Penn: So you feel that this media process driving terrorism to more and more extreme acts is likely to continue?

Hobson: Well, I think here what’s interesting is if you actually look, we’re not seeing the same focus on violence from the Islamic State now than we’ve had maybe twelve or eighteen months ago. One of the things is, where do you go? I’m sure they can think of more James Bond villain style ways of killing people, but there’s a kind of limit. There’s going to be a point where you reach saturation. I think rather than seeing more extreme forms of violence within territories where they’re fighting, it’s going to be more of these attacks that you have in Paris. So it’s not necessarily about the extremity of the violence, but rather the location of the violence, being in places of more strategic importance for the West.

Penn: From my own studies of terrorism, I have developed what may be a rather unusual view of the whole situation. I actually don’t think that terrorism is a very big threat. I think it certainly garners a huge amount of attention, but if you’re talking about the lives of individual citizens living in most countries, it isn’t something that is particularly threatening. Heart attacks, or car accidents, or many many other things, are far more threatening to our daily lives than terrorism is. First of all, do you agree with that assessment, and if you do, why is it that the focus so much of our public and political debate is on terrorism.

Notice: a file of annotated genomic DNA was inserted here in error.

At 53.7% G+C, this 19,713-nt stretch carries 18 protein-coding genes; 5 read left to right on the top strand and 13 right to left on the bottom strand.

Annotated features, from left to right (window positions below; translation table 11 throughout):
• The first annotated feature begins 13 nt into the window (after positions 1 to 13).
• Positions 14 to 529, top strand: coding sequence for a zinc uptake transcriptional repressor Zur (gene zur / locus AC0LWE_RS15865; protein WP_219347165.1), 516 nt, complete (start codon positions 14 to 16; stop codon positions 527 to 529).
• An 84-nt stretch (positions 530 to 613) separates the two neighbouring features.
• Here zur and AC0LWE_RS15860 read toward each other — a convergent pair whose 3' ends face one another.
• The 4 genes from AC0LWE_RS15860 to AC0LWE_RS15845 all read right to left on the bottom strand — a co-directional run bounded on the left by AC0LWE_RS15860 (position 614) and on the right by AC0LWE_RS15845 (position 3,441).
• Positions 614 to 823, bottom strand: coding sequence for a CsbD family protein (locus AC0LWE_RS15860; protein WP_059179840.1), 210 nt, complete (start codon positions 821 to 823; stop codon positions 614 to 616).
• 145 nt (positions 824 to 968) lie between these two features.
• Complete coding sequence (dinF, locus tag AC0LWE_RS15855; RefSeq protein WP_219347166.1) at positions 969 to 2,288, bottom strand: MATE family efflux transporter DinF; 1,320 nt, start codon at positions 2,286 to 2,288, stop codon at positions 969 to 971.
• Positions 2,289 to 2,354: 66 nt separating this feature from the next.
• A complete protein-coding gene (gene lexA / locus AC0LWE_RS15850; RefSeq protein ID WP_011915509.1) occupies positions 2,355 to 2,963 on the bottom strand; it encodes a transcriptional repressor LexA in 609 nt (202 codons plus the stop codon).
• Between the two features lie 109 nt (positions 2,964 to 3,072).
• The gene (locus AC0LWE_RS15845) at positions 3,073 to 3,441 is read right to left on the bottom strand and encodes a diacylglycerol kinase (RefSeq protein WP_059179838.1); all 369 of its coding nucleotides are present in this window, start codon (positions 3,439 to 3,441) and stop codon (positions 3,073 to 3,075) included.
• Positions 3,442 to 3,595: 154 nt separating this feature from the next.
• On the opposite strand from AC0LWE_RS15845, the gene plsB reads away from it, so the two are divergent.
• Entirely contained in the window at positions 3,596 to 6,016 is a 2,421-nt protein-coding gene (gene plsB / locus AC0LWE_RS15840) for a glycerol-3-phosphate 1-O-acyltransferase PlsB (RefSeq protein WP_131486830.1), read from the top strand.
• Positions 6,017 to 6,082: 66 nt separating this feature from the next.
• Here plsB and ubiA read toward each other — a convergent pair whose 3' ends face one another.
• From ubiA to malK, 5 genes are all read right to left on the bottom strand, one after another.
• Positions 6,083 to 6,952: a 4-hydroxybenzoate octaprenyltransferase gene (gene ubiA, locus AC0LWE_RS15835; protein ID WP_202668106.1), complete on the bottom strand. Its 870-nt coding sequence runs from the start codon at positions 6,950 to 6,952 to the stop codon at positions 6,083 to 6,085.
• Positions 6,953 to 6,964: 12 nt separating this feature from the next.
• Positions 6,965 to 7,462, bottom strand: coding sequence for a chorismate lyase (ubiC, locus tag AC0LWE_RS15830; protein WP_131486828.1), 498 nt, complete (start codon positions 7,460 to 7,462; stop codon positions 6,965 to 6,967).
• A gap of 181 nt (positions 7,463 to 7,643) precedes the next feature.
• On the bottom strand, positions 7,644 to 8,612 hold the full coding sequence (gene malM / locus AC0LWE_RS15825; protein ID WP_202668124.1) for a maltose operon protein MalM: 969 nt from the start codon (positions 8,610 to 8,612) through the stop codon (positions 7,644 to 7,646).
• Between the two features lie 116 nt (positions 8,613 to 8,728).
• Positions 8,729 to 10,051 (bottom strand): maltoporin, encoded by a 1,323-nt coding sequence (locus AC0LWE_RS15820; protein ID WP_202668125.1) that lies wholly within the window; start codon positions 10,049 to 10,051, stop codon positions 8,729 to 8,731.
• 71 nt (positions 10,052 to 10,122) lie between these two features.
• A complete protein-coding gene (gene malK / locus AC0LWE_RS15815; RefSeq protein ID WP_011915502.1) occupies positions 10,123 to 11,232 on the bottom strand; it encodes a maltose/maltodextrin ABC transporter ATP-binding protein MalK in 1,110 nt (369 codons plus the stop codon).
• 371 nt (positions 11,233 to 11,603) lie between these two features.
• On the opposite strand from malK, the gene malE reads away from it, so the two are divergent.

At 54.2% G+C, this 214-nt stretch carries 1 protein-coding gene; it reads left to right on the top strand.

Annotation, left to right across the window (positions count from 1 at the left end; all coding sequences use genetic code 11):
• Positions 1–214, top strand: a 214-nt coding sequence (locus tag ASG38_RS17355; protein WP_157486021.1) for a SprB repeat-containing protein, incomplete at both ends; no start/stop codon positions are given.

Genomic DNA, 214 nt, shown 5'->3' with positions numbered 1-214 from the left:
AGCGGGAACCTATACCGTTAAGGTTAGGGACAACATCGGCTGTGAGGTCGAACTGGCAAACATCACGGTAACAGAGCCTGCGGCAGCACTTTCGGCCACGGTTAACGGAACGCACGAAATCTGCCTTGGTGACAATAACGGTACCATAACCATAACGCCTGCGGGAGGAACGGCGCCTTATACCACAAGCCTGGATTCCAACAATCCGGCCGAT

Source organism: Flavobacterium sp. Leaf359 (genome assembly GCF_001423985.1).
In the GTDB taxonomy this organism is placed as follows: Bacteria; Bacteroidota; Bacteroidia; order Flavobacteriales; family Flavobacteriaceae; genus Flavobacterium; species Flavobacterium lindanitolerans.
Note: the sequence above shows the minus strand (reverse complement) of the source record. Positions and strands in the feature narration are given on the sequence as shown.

Hobson: First of all, I completely agree, and I think it’s a very important point. I also think it’s precisely why we need to have conversations like this, and people like ourselves need to really express exactly what type of threat we’re dealing with and how great a threat it is. With the Islamic State for instance, if you’re in Iraq or Syria or the surrounding region, okay, we have a problem. But for instance, for us in Japan, the chances of us being killed by terrorists, or being in a terrorist attack, is minuscule compared to so many banal ways of dying. I think this is really worth emphasizing, because so much of the problems which have emerged out of terrorism has actually emerged from our response and over-response to terrorism rather than the actual threat itself. In a way, Japan has been somewhat fortunate to not overreact to the same extent that you see in Western countries.

Penn: Well that’s very much similar to my assessment. The damage that’s been done by counterterrorism, or reaction to terrorism, or policy response to terrorism far far exceeds anything actually done by the terrorists themselves.

Hobson: I completely agree. I think here you can draw a really nice contrast with climate change. The logic with climate change, for the deniers is, “We’re not 100% sure. We’re not completely sure, so we can’t risk all of these changes.” But for terrorism, it’s like, “If there’s only a 1% chance of there being an attack, we have to prevent this.” The logic is completely different, and you would actually think, if somebody says you have a 97% chance of dying, unless you do X, you think you would probably do X. This is a logic we apply to terrorism, but not to something like climate change, which is a far greater threat. One of the great tragedies of the last fifteen years has been the real misallocation of resources and attention towards something on the grand scale of things, when you look at the numbers, is not so significant a threat and actually we’re being distracted from a lot more significant and pressing issues.

Penn: That’s my assessment as well. We’ve talked a little bit about the media, and the terrorists are trying to get the media’s attention, and the media, I guess, is willing to give them that attention because they want eyeballs on screens, because they see these very spectacular events, and this is what draws people to watch the news. But behind the media hype, do you feel that governments in the developed countries are also manipulating this issue for some agenda of their own?